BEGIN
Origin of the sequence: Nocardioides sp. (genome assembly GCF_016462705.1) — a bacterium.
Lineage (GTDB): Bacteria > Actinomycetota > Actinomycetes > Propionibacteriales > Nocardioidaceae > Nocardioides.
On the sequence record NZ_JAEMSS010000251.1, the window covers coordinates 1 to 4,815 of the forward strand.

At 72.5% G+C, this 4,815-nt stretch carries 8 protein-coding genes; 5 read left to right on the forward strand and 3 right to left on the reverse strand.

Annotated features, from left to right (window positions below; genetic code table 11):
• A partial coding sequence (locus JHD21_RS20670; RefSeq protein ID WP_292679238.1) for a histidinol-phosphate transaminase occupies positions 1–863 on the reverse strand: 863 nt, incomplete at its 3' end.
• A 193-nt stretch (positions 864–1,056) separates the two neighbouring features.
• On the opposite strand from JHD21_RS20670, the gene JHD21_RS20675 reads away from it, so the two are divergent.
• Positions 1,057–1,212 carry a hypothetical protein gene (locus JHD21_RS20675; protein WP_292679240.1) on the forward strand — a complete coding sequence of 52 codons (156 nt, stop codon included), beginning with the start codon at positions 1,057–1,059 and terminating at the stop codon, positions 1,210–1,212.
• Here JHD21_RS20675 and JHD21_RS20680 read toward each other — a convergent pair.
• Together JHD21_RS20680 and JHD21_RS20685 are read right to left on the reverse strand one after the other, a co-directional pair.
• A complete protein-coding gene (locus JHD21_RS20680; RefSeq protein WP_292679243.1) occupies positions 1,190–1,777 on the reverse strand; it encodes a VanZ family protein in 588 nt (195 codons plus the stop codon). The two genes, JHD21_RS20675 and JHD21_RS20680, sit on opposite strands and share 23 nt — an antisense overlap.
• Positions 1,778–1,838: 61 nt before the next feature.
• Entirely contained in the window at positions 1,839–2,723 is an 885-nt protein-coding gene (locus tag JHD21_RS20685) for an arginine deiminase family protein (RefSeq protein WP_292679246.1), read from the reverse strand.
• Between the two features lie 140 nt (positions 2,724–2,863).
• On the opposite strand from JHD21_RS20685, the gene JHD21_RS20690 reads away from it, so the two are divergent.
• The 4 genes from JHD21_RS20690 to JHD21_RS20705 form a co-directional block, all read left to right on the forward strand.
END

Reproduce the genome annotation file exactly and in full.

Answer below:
Origin of the sequence: Nocardioides sp. (genome assembly GCF_016462705.1) — a bacterium.
Lineage (GTDB): Bacteria > Actinomycetota > Actinomycetes > Propionibacteriales > Nocardioidaceae > Nocardioides.
On the sequence record NZ_JAEMSS010000251.1, the window covers coordinates 1 to 4,815 of the forward strand.

At 72.5% G+C, this 4,815-nt stretch carries 8 protein-coding genes; 5 read left to right on the forward strand and 3 right to left on the reverse strand.

Annotated features, from left to right (window positions below; genetic code table 11):
• A partial coding sequence (locus JHD21_RS20670; RefSeq protein ID WP_292679238.1) for a histidinol-phosphate transaminase occupies positions 1–863 on the reverse strand: 863 nt, incomplete at its 3' end.
• A 193-nt stretch (positions 864–1,056) separates the two neighbouring features.
• On the opposite strand from JHD21_RS20670, the gene JHD21_RS20675 reads away from it, so the two are divergent.
• Positions 1,057–1,212 carry a hypothetical protein gene (locus JHD21_RS20675; protein WP_292679240.1) on the forward strand — a complete coding sequence of 52 codons (156 nt, stop codon included), beginning with the start codon at positions 1,057–1,059 and terminating at the stop codon, positions 1,210–1,212.
• Here JHD21_RS20675 and JHD21_RS20680 read toward each other — a convergent pair.
• Together JHD21_RS20680 and JHD21_RS20685 are read right to left on the reverse strand one after the other, a co-directional pair.
• A complete protein-coding gene (locus JHD21_RS20680; RefSeq protein WP_292679243.1) occupies positions 1,190–1,777 on the reverse strand; it encodes a VanZ family protein in 588 nt (195 codons plus the stop codon). The two genes, JHD21_RS20675 and JHD21_RS20680, sit on opposite strands and share 23 nt — an antisense overlap.
• Positions 1,778–1,838: 61 nt before the next feature.
• Entirely contained in the window at positions 1,839–2,723 is an 885-nt protein-coding gene (locus tag JHD21_RS20685) for an arginine deiminase family protein (RefSeq protein WP_292679246.1), read from the reverse strand.
• Between the two features lie 140 nt (positions 2,724–2,863).
• On the opposite strand from JHD21_RS20685, the gene JHD21_RS20690 reads away from it, so the two are divergent.
• The 4 genes from JHD21_RS20690 to JHD21_RS20705 form a co-directional block, all read left to right on the forward strand.